50 years ago this month I first was in Hong Kong. Since then I’ve been in this city about 20 times. The first time was on R&R from the war in Vietnam. The last time was with Leslie in 2013, less than a year before she passed away. Most of the times it was on the way into Asia and again on the way out, with Hong Kong bookending two month trips into the magic of travels with Leslie. Now I’m with Jean and the magic is alive. It’s different, of course, but undeniably beautifully magical.
At the moment we’re on the big A-350 jet riding high and smooth above the mighty Pacific Ocean – the same Pacific we see from the deck of our home in Berkeley.
The first time in HK was a surreal respite from
war. I stayed in an anonymous hotel, had anonymous sex with several women (I was anonymous; they were anonymous), drank a lot, hung out with several British soldiers, rode the Star Ferry, ate at Ricky’s Café, drank more – one night I got everyone in a bar to stand while I stood on a table singing The Eyes of Texas, yeah – I was a piece of work alright – and most notably spent a few days with a nice Chinese girl. On the way back
to Vietnam, I got a
quart of gin and a bottle of champagne, which Jeff Wiseman, Mike Noumov, and I drank on an epic drunk at battalion headquarters on Hill 55 before I staggered back insensate into the war.
In 1978 when Leslie and I were living in Austin, she came home from work one day and asked what would I think about going to Thailand? Yes! Sure! We bought one-way tickets in the back room of a Thai grocery store going from Dallas to Hong Kong to Bangkok.
That first time we stayed in a place in the Chung King Mansions. Leslie was nauseated every time we got into the back hallways. We rode the very funky, very small elevators crowded in like sardines with people from across the world – Indians, Arabs, Europeans, Africans, not many Americans. I would wake at 2 or 3 in the mornings and sit all folded up in the tiny, tiny bathroom reading a Larry McMurtry book. We rode the Star Ferry, ate at Ricky’s, and walked and walked and walked, high on life. Then onward to Thailand, Burma, Nepal, and on around the world.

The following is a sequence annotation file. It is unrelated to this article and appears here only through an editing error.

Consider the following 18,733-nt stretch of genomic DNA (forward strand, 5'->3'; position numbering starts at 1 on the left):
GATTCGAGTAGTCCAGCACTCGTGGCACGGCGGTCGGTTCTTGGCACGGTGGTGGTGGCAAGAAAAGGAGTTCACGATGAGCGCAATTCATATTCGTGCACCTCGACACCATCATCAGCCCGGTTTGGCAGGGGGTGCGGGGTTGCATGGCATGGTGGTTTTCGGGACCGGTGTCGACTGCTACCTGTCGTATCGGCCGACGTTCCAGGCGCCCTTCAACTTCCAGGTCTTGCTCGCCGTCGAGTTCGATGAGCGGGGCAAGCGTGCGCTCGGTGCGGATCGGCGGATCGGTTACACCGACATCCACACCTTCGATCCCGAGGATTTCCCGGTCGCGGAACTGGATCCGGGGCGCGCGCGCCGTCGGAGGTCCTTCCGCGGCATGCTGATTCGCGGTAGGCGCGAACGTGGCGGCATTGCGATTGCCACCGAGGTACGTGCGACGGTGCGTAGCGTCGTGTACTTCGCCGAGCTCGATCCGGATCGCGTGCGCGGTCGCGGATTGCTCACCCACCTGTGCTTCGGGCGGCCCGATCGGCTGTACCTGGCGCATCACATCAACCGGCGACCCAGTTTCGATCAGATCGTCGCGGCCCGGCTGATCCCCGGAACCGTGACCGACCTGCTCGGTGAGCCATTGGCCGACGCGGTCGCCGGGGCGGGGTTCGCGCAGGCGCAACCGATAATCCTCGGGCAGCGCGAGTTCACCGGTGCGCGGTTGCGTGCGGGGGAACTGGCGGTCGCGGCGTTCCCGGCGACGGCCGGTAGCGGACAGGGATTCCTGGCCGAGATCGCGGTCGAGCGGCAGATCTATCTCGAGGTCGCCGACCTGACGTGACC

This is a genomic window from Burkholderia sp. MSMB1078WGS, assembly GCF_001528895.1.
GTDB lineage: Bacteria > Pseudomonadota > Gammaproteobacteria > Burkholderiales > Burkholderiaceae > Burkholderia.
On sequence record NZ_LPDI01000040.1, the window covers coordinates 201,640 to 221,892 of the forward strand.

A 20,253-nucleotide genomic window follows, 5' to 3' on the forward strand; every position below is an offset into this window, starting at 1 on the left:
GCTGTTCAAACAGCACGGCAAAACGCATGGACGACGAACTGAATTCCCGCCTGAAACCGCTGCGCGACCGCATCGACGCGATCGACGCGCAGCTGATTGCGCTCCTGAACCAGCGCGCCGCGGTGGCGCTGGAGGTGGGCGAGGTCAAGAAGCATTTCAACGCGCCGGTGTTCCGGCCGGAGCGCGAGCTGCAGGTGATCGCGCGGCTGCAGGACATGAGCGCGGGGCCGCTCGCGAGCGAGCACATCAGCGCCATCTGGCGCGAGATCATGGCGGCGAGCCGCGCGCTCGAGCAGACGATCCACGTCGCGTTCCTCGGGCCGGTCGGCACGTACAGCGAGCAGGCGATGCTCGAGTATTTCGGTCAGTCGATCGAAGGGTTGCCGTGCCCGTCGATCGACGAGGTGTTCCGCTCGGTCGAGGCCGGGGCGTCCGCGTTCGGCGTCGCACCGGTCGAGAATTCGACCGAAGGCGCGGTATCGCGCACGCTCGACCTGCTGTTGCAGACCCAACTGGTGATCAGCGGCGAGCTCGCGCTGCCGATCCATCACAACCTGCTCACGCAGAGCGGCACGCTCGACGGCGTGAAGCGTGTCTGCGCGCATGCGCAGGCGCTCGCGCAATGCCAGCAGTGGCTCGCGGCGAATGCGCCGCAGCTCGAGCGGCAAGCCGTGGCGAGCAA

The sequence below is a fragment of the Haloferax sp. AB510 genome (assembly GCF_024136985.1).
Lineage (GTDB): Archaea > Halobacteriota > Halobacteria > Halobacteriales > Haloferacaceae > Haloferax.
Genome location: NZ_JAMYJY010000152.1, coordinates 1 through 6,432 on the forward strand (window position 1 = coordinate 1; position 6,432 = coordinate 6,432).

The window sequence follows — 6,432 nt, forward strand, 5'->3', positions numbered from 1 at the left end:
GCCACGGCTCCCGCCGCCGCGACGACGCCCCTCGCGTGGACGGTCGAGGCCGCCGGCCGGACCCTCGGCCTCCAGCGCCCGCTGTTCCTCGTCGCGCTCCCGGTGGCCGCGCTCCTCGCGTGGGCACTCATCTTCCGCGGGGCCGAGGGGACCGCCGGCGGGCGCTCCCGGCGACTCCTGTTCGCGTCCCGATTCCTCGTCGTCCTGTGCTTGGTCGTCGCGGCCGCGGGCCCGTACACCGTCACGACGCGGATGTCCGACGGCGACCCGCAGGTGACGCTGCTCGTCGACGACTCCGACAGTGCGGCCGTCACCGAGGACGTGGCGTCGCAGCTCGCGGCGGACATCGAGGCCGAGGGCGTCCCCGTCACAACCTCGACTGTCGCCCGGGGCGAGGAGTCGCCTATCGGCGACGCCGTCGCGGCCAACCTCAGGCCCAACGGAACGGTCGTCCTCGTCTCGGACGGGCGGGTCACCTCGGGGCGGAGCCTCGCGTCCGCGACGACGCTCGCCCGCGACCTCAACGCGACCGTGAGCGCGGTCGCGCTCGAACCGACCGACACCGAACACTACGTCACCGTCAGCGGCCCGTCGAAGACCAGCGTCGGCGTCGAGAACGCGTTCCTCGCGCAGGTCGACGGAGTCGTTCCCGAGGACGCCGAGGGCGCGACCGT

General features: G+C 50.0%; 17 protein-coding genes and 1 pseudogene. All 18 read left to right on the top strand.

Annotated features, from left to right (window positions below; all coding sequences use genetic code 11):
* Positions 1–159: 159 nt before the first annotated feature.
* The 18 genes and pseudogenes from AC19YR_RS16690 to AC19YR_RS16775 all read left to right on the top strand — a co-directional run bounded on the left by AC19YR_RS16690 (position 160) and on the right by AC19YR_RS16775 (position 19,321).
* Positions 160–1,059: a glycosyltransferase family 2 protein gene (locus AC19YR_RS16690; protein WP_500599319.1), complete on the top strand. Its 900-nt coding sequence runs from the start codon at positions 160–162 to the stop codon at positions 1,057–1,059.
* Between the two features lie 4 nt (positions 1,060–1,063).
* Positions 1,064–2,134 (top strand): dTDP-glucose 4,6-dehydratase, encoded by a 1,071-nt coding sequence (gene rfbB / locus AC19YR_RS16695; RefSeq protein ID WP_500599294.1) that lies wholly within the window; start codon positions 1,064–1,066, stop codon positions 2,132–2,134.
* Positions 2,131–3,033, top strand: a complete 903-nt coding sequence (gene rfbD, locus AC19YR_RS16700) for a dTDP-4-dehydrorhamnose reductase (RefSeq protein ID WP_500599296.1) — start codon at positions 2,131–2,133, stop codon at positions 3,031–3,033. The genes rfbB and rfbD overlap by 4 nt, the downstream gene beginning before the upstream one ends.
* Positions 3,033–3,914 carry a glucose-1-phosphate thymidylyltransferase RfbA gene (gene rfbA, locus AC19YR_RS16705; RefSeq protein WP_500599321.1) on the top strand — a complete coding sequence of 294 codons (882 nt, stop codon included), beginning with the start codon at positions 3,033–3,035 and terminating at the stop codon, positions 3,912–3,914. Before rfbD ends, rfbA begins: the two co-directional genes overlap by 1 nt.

In 2005, David and Jeff and I were there on our pilgrimage back to Vietnam (for Jeff and me) and the first visit to Cambodia (David’s other homeland). We stopped off in HK on the way in and the way out of Asia. Sometime during those days I was riding the Star Ferry alone (I thought probably my last ride). There was a little girl and her father sitting directly in front me. She was singing, first in Chinese, then in English,
“Row, row, row your boat,
gently down the stream,
Merrily, merrily, merrily,
Life is but a dream.”
The day before we left we were in Big John’s Café, a small place in Tsim Sha Tsui, and on the sound system was,
“Those were days, my friend,
We thought they’d never end,
We’d sing and dance forever and a day.
We’d live the life we choose
We’d fight and never lose,
Those were the days,
Oh yes those were the days.”
And so it has been.
And now it’s three hours before we land (we slept for about six hours)… Jean and I in our life together, 22 months and still our magic unfolding. I’m writing and Jean is creating art – because that’s what she does. My jukebox is playing Brandi Carlisle, Chopin, Van Morrison…
These are the days.
These are the days that
will last forever,
You got to hold them
In your heart.
I’m so high!
Two nights ago we went to a party at Peter N R’s house. It was a total Berkeley party. Stood out front smoking a joint. Inside the question arose, who was Joe Hill? Three people broke into song – “I dreamed I saw Joe Hill last night, alive as you and me.” Someone was talking enthusiastically about her meditation teacher. I laid a little something from the Bible on her – “In my Father’s house are many
rooms.” Jean danced, I didn’t. An old friend of hers and I talked about how just because someone is gone from our lives doesn’t mean that they have to really be gone. Jean and I were talking with a Jewish woman and Jean said, “I have Jewish guilt.” I could see the woman prepping for something weird. Jean said, “I’m the only person who didn’t bring any food.” LMAO.
New Years Day lunch with David and Charles and John and Sherry at a restaurant on the water in San Francisco. David updated
Jean’s Global Entry on his iPad. We talked of music and writing and art and life.
“Baby, ain’t it all worthwhile.”
Tuesday I went to San Francisco to see David. We talked about travel and Leslie and what David said a few days about he and his Mom and I never really had any issues – any big anger or angst – it has always been all of us trying hard, knowing what we have, just like now.
A couple of days later (night before last): I went for an evening walk along the crazy crowded streets and saw a place I had looked for several times since David and Jeff and I were in HK in 2005. It was Big John’s Café. I had wanted to take Leslie there, but never could find it, and now here it was! The next morning Jean and I went there for breakfast. On the sound system was The Sounds of Silence.
Life is a miracle!